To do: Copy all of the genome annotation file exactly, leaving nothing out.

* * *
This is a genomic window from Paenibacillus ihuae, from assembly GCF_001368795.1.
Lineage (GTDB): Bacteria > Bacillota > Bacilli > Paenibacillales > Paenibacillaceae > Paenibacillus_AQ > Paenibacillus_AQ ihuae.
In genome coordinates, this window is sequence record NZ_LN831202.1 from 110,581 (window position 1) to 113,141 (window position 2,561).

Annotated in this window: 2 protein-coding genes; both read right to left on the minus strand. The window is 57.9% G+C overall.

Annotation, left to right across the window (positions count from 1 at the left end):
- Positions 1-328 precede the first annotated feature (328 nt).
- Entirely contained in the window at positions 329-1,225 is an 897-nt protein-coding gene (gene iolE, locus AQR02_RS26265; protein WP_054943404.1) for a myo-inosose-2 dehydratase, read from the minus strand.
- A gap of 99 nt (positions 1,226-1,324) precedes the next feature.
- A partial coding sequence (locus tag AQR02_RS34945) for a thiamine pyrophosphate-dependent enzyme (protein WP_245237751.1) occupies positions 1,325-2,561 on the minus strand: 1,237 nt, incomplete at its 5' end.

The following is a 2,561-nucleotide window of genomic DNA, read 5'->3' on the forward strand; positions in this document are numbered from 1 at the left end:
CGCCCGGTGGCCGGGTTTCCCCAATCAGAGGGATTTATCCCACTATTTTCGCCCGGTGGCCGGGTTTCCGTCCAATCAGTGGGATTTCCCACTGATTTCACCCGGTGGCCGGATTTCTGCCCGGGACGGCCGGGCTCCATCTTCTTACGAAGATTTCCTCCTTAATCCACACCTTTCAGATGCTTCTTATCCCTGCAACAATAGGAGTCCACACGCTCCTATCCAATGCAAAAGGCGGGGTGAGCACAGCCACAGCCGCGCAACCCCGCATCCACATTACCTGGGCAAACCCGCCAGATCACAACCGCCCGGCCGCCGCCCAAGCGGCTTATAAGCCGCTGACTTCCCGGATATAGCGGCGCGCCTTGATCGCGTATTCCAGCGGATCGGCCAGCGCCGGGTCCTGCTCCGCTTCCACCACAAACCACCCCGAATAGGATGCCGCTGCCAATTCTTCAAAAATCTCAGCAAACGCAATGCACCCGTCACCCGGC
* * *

This is a genomic window from Paenibacillus ihuae, from assembly GCF_001368795.1.
Lineage (GTDB): Bacteria > Bacillota > Bacilli > Paenibacillales > Paenibacillaceae > Paenibacillus_AQ > Paenibacillus_AQ ihuae.
In genome coordinates, this window is sequence record NZ_LN831202.1 from 110,581 (window position 1) to 113,141 (window position 2,561).

Annotated in this window: 2 protein-coding genes; both read right to left on the minus strand. The window is 57.9% G+C overall.

Annotation, left to right across the window (positions count from 1 at the left end):
- Positions 1-328 precede the first annotated feature (328 nt).
- Entirely contained in the window at positions 329-1,225 is an 897-nt protein-coding gene (gene iolE, locus AQR02_RS26265; protein WP_054943404.1) for a myo-inosose-2 dehydratase, read from the minus strand.
- A gap of 99 nt (positions 1,226-1,324) precedes the next feature.
- A partial coding sequence (locus tag AQR02_RS34945) for a thiamine pyrophosphate-dependent enzyme (protein WP_245237751.1) occupies positions 1,325-2,561 on the minus strand: 1,237 nt, incomplete at its 5' end.

The following is a 2,561-nucleotide window of genomic DNA, read 5'->3' on the forward strand; positions in this document are numbered from 1 at the left end:
CGCCCGGTGGCCGGGTTTCCCCAATCAGAGGGATTTATCCCACTATTTTCGCCCGGTGGCCGGGTTTCCGTCCAATCAGTGGGATTTCCCACTGATTTCACCCGGTGGCCGGATTTCTGCCCGGGACGGCCGGGCTCCATCTTCTTACGAAGATTTCCTCCTTAATCCACACCTTTCAGATGCTTCTTATCCCTGCAACAATAGGAGTCCACACGCTCCTATCCAATGCAAAAGGCGGGGTGAGCACAGCCACAGCCGCGCAACCCCGCATCCACATTACCTGGGCAAACCCGCCAGATCACAACCGCCCGGCCGCCGCCCAAGCGGCTTATAAGCCGCTGACTTCCCGGATATAGCGGCGCGCCTTGATCGCGTATTCCAGCGGATCGGCCAGCGCCGGGTCCTGCTCCGCTTCCACCACAAACCACCCCGAATAGGATGCCGCTGCCAATTCTTCAAAAATCTCAGCAAACGCAATGCACCCGTCACCCGGC